What Information Should Be On Your Luggage Tag?

The information on your luggage tag should be printed clearly so that it is easy to read. Don’t write in script or in goofy, swirly letters. Keep it simple and legible.

Your name. Use your first initial and your surname. That’s all. Using your Christian name can make your gender easily identifiable. No one needs to know that.

Bill Smith becomes B. Smith. Barbie Smith becomes B. Smith.

Your Phone Number: Either your phone number or your work phone number. The fastest way to connect you to your suitcase should it go missing is to be able to phone you.

An Email Address: Yours or someone you can trust to stay actively on top of reuniting you with your suitcase. I just use my own because no one is going to be as proactive as me when it comes to tracking down my suitcase!

No Street Address: You don’t need to put a street address on your luggage tag. The airline can track your address easily enough because it is part of your booking information. When they see a suitcase that has a tag saying B. Smith with a phone number (555) 123-4567 and an email address of, they can connect that to B. Smith’s flight info and get all the details they need.

Don’t Notify The Burglers:

Your address on your luggage tag is everything a burgler dreams of. They can read that and know with certainty that you will not be home for the next however many days.

Business Card:

Some suitcases have a sleeve for a business card. So long as there isn’t an address on the card, or the address doesn’t lead a stalker to your door or your office door, slip your card in there. Its an easy way to reach you.

No Flag:

Having your country’s flag on your suitcase although patriotic is not necessarily a good idea. I am all about being an individual, but when you are traveling you don’t necessarily want to draw that attention to yourself.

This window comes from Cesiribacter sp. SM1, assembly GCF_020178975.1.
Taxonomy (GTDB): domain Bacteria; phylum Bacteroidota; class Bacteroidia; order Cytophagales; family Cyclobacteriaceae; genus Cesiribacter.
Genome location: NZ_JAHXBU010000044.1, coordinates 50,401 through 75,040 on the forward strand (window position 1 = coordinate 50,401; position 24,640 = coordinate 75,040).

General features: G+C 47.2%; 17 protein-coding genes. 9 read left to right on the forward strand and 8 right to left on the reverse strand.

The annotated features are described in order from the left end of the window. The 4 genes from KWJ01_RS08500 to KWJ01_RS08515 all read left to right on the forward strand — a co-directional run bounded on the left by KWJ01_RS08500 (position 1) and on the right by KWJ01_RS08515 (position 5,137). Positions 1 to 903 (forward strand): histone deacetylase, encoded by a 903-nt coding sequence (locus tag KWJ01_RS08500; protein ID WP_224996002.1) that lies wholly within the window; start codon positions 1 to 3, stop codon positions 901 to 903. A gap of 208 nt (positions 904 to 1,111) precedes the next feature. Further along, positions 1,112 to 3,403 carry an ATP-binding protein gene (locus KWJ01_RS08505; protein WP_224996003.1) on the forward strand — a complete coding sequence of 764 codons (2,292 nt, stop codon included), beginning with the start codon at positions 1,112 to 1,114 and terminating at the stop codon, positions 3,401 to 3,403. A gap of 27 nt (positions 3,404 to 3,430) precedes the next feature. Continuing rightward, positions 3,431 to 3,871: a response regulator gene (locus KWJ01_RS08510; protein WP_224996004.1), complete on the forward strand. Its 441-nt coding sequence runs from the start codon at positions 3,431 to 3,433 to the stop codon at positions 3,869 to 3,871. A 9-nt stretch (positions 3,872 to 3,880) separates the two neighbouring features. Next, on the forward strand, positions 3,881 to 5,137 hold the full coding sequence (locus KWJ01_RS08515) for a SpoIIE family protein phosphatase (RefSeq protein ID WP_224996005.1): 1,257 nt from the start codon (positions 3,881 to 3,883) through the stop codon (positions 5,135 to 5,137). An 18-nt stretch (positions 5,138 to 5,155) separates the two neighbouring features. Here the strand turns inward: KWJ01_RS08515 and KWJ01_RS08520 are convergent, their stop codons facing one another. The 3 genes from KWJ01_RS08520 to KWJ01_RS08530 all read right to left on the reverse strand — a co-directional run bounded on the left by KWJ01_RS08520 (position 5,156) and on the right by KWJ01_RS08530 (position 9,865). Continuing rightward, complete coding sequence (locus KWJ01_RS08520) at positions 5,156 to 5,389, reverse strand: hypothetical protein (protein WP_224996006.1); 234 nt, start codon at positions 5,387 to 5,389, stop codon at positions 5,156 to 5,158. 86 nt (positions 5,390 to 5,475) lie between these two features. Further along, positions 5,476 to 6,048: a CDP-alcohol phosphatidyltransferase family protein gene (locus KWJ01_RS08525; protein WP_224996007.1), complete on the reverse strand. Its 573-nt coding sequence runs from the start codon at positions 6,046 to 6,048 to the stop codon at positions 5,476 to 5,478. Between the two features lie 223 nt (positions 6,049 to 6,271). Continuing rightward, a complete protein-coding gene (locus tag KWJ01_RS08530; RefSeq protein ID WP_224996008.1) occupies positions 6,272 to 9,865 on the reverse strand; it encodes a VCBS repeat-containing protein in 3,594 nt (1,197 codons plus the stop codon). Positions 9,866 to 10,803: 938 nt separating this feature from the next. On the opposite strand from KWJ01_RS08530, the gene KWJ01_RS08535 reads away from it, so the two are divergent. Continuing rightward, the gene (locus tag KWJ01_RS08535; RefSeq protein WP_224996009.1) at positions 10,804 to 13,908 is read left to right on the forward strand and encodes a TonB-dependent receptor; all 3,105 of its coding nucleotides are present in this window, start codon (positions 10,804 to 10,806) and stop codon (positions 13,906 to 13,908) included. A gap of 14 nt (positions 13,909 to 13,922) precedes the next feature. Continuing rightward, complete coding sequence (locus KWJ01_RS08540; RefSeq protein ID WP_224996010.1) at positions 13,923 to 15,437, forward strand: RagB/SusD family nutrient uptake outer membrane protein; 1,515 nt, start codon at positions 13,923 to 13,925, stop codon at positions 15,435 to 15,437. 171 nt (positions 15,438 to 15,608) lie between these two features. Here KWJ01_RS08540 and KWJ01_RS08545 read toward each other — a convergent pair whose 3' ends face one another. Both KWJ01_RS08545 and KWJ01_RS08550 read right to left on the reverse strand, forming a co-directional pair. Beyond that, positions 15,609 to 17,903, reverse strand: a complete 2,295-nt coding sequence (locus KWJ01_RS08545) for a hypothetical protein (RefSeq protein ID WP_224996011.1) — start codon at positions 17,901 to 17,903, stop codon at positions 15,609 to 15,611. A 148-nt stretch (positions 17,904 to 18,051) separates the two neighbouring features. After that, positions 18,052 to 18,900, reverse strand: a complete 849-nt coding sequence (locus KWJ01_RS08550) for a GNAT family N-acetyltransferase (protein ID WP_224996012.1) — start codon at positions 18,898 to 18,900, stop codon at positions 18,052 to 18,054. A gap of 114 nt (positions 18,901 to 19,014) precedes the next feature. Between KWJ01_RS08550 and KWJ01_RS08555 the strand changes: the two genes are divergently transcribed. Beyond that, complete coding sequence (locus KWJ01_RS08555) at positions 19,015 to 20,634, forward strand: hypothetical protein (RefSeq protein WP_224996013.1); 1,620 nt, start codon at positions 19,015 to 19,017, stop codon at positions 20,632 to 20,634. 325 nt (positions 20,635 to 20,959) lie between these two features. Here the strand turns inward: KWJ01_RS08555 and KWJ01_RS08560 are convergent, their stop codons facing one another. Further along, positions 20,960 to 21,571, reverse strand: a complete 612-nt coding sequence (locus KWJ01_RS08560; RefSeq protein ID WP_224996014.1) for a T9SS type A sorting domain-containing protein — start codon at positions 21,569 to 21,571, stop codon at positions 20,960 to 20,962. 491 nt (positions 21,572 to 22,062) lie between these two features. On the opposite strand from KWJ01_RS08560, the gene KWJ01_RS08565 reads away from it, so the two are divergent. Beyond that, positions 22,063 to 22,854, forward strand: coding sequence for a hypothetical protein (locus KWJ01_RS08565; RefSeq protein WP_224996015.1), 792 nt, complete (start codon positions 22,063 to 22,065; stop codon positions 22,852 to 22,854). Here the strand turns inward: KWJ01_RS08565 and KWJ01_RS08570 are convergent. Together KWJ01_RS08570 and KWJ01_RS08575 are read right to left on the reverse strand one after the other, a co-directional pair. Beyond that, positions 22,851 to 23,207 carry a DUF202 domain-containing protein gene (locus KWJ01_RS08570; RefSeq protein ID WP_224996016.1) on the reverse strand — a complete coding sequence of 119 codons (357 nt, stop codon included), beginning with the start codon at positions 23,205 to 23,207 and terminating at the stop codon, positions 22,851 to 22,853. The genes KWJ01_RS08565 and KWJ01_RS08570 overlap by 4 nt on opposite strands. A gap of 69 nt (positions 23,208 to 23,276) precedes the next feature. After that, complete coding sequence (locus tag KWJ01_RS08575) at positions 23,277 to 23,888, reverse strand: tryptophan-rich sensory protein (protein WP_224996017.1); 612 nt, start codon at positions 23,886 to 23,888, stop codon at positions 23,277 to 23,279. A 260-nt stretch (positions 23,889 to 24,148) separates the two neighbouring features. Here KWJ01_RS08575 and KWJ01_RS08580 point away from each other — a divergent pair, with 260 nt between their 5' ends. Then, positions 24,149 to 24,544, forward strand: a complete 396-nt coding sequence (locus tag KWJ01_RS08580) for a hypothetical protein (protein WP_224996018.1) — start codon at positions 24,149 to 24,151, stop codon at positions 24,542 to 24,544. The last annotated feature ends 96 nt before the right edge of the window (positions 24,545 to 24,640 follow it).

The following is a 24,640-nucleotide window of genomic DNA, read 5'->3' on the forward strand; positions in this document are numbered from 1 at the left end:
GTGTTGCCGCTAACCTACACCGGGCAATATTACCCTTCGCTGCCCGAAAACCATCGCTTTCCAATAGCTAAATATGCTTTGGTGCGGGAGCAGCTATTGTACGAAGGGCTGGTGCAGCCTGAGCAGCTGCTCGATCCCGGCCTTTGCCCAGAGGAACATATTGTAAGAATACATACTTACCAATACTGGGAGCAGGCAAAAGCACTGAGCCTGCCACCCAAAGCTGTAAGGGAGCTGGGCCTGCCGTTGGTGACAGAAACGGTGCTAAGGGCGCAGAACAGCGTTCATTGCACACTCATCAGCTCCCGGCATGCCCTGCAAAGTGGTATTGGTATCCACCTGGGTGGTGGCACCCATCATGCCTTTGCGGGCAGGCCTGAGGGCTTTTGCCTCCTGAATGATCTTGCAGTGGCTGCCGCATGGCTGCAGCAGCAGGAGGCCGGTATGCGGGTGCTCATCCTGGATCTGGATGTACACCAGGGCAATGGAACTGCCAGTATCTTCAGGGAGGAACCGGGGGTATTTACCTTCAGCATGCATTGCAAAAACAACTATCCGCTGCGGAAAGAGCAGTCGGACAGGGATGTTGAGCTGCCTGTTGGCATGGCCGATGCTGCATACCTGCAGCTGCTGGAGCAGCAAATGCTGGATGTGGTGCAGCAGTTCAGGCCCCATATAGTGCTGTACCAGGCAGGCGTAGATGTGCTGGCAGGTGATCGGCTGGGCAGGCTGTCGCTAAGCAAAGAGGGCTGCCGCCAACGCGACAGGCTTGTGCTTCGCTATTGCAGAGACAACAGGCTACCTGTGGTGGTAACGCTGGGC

The flags of countries that are everyone’s friend such as Canada, Australia and my country, New Zealand, are pretty harmless, but you may want to think twice about having the flag of a country that is considered hostile or problematic or the enemy of another country. Most of the time you won’t have a problem, but why take the risk?

Bonus Content

Getting ready for a big trip can be quite stressful – there are so many details and important things you need to take care of before you fly out. From having a hold put on your mail to ordering foreign currency to not leaving your passport on your bed – the list is long!

I have made a Pre-Travel Checklist PDF that you can download and print off before each trip. Broken up into 3 months before you travel, 2 months , 1 month, 1 week, 1 day and the day you leave, these checklists take the stress out of getting ready for a trip to anywhere. You check off items as you get them done and can see clearly and easily what is next on the list!

Click Here To get Your Free Pre-Travel Checklists.

Tips For Women Traveling Alone

Now more than ever women and girls are out there in the world, traveling alone. 
I am a huge advocate for solo travel and love to take off on my own at any given opportunity, be it a domestic opportunity or an international one.
But as a female traveling alone you need to be savvy, street smart, and safety conscious. 


 Tips For Women Traveling Alone

1. Be Location Savvy.
Learn about your destination before you leave home.
This can mean learning about the city you are traveling to, the immediate area you are staying in, and when traveling abroad, the local customs. A little research can show you that to get from your conference to your hotel you have to pass through a bad area, or that there is no public transport near where you are staying. Learning about the local culture can prevent you from dressing in a manner that although acceptable where you live, could be offensive to the locals, or could invite unwanted attention.
Checking in with TripAdvisor can be enormously helpful, from finding great hotels to reading reviews about areas rife with pickpockets.

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2. Be Transport Savvy